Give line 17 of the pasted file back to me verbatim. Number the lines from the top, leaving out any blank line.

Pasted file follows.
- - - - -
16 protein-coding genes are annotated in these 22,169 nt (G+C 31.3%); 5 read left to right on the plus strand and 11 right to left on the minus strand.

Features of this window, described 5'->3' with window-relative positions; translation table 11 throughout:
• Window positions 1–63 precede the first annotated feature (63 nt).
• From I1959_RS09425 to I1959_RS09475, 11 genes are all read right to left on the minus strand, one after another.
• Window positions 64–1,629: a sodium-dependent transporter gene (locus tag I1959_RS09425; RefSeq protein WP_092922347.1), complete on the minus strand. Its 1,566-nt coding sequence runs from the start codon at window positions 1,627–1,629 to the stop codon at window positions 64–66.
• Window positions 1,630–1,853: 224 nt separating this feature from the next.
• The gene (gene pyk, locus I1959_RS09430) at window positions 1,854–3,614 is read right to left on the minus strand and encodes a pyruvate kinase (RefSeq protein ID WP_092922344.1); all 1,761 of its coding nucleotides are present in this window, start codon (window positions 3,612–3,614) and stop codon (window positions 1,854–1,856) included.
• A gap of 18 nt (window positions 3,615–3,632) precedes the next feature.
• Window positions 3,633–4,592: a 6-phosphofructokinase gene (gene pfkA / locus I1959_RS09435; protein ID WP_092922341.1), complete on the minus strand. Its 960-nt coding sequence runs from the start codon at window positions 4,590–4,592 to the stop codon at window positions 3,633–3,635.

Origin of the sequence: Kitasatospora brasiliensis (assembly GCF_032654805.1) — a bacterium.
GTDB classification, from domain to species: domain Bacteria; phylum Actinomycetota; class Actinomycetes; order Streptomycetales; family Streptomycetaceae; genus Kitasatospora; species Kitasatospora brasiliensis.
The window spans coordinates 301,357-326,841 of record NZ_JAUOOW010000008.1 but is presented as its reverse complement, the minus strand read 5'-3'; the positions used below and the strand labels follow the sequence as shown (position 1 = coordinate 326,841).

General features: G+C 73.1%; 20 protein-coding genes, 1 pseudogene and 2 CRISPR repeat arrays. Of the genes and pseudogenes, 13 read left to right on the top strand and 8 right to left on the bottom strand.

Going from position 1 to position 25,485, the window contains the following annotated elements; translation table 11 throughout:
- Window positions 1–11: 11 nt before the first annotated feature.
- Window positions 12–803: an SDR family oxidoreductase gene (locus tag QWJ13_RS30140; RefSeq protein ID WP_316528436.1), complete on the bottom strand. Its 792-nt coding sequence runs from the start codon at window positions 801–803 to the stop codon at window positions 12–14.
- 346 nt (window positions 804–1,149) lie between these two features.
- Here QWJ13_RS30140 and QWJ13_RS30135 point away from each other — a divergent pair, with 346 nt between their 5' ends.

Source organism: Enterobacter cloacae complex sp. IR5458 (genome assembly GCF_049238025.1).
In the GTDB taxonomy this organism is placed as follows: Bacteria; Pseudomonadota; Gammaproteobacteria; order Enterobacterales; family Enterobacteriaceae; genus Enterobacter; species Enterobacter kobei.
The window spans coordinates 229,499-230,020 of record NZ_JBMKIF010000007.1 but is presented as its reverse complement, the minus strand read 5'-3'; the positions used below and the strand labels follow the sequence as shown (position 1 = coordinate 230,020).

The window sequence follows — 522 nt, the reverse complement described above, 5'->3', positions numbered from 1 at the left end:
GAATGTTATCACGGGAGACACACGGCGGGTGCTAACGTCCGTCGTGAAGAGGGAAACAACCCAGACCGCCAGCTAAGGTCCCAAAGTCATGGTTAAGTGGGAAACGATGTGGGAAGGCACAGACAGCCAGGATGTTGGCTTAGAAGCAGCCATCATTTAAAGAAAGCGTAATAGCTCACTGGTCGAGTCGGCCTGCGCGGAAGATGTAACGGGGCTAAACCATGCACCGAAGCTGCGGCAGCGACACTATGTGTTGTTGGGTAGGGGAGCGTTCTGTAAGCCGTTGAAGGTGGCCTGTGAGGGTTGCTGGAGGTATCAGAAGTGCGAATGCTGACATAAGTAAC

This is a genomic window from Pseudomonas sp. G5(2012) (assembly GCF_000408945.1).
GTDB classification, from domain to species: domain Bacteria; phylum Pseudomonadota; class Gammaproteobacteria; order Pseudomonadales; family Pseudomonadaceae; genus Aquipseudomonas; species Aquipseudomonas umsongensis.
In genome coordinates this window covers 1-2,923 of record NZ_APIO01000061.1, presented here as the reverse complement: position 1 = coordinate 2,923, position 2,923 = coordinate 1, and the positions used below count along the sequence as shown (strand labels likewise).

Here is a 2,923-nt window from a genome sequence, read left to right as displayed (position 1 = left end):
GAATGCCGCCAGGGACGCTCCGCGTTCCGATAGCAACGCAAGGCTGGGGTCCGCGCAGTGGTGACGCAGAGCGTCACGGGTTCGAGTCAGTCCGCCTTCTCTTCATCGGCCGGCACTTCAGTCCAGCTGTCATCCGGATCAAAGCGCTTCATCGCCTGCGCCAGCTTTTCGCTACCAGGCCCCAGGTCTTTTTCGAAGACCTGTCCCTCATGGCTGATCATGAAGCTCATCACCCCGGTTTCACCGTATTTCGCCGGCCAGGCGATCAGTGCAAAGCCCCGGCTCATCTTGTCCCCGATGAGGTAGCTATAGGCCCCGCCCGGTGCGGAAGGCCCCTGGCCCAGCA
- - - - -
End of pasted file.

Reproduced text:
- 346 nt (window positions 804–1,149) lie between these two features.